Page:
8) The role of temperature proxies - such as tree rings, ice cores, lake sediments, etc. - in the estimation of local, regional and global average temperatures in past centuries and millennia when accurate temperature measurements were not available
- In particular, Mann devotes considerable effort to explain the famous "hockey stick" graph (which has since been independently validated by both the National Academy of Sciences as well as recent work by NOAA's NCDC) and discusses topics such as the so-called Medieval Warm Period, urban-heat island (UHI) effect, and others which play an important role in climate change debates
9) The use of statistical frameworks such as principal component analysis (PCA) in the understanding of underlying phenomena and variables driving temperature changes
Mann's book tries to cover all that and more and does a really nice job overall in giving the reader an expansive view of the nuanced subject of climate change, while passionately conveying the real urgency of acknowledging the dangers of ongoing and future warming and the need for immediate action. I highly recommend this book.
In terms of where the book could have been improved, I would suggest the following thoughts for Mann and other climate scientists to consider. Unless someone is an avid follower of the field of climate change and global warming, it is difficult to grasp the nuances and subtleties inherent in understanding climate, weather and the variables that can cause them to shift. I think Mann's book can be further improved, perhaps in his next edition, by more explicitly delving into common points of confusion for people I have talked to, such as:
- Dueling reports of record heat and record cold (recent examples): This confusion might persist because typical discussions on global warming, even by scientists, fail to adequately inform people that warming refers only to averages and that record heat and cold can co-exist in a warming world as long as record heat events significantly outnumber record cold events as the average temperature rises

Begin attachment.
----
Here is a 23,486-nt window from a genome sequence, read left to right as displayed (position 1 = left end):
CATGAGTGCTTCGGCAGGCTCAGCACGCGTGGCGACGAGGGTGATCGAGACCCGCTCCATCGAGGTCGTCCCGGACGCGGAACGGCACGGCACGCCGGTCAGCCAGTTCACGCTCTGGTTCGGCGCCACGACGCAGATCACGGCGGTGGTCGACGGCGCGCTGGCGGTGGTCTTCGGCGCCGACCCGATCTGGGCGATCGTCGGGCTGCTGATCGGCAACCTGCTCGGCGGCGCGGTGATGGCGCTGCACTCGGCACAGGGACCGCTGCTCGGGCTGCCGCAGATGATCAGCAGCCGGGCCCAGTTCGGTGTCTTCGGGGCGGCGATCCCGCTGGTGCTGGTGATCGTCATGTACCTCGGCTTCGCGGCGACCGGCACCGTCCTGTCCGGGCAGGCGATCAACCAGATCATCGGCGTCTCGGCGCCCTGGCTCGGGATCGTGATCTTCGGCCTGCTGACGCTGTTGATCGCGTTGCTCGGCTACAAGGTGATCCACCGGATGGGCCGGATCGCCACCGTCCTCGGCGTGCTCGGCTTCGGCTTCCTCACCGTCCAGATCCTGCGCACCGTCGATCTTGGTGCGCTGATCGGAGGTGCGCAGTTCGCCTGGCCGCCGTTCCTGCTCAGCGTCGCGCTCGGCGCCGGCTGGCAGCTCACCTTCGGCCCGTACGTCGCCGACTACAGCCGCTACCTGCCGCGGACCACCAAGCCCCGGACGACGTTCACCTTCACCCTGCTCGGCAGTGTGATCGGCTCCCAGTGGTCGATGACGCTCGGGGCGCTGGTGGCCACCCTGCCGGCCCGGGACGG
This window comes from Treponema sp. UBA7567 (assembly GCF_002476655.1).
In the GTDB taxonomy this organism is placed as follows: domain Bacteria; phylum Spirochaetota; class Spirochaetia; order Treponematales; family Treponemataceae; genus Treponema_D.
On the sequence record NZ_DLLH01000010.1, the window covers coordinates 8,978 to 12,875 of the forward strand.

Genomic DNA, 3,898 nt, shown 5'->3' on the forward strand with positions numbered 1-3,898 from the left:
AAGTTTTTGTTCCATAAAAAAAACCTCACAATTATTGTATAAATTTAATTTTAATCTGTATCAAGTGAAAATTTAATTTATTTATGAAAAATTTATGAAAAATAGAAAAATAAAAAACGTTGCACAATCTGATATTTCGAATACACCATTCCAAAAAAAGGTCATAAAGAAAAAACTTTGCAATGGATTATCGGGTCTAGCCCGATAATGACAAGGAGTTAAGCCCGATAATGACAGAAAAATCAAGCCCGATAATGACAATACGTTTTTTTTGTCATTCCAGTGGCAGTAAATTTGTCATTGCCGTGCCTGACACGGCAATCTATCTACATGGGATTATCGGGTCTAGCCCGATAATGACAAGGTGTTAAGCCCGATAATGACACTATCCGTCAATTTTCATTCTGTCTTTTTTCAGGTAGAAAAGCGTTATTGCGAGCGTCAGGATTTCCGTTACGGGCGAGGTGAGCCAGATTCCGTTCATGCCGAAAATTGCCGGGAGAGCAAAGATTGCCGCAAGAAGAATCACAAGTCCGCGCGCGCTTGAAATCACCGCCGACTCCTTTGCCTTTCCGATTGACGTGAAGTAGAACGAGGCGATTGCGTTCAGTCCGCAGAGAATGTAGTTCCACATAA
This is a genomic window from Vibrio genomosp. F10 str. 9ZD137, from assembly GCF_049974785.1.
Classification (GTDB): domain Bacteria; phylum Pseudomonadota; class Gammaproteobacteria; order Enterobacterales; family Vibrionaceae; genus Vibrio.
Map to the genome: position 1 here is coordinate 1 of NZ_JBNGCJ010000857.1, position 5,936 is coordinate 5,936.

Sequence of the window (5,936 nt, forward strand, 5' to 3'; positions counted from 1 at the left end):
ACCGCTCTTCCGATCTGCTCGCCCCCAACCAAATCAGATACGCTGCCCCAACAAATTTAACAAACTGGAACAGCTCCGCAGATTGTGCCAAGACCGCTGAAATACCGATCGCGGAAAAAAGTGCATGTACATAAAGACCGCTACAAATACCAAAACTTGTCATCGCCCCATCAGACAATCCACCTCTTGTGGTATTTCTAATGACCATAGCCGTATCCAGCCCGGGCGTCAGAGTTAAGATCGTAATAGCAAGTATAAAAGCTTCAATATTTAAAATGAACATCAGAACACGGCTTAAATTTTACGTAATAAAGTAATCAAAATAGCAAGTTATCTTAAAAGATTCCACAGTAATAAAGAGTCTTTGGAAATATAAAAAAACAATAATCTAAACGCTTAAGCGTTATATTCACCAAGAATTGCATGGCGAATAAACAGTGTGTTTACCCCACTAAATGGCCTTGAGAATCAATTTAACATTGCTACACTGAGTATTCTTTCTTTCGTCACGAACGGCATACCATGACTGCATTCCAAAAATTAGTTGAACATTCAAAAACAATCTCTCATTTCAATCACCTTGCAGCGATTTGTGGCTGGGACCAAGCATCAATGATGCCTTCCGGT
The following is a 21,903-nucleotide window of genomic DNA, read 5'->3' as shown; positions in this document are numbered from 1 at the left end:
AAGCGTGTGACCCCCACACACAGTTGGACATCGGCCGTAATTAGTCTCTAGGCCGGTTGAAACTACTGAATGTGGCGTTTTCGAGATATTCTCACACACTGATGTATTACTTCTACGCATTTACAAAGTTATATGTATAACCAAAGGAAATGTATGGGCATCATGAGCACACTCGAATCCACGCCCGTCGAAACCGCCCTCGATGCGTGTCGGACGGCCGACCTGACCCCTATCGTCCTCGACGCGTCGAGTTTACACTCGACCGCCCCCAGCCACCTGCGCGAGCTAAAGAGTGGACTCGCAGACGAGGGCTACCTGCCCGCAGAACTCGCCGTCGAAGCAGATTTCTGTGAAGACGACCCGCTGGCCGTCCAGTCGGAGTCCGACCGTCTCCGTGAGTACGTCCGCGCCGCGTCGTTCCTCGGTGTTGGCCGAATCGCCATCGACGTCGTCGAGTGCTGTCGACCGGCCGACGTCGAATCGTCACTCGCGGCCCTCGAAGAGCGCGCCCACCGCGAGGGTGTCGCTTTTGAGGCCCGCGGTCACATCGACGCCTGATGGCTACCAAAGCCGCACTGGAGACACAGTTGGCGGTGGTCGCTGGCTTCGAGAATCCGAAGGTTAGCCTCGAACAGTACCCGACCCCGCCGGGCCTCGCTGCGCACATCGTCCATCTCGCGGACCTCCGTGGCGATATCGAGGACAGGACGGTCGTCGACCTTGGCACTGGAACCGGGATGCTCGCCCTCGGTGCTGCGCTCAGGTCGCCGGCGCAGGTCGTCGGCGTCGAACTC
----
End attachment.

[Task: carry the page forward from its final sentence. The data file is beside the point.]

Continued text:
- Reports attributing certain seemingly contradictory climatic and meteorological events to global warming (e.g., less snow v. blizzards, flooding v. drought, etc.): It's important that scientists invest more time in developing communication to explain how both droughts and severe flooding could result from warming, that both blizzards and reduced snow can be a consequence of warming, etc.
- Why seemingly modest increases in global temperature (e.g., 0.8 degrees C) should result in significant increases in extreme events: It wasn't until the excellent work of Hansen et al. in 2012 did a clear framework become available to average readers like me to explain to others that a small shift in averages can lead to a large increase in probability of 3-sigma, 4-sigma and beyond temperatures, which in turn can lead to more extreme events over time, relative to past experience
- Lack of clear understanding of the role of additional factors that cause otherwise CO2-influenced temperature changes to be non-monotonic: The recent work by Skeptical Science is very welcome in this context but it is rare to see scientists use simplified means of communication on such an important topic
Additionally, I would like to urge Mann and his colleagues/peers to invest more time in discussing & explaining the role of the potent greenhouse gas methane (CH4) and the pros and cons of migrating our energy use from fuels like coal to natural gas, especially given the increasing concerns of methane leakage during natural gas extraction.
Finally, while I very much like blogs like Real Climate, climate scientists need to do a better job of communicating their findings and implications in plain English. Again, Skeptical Science is doing a fantastic job on this and newer initiatives like Climate Communication are welcome and overdue but scientists need to be more tuned to this need going forward.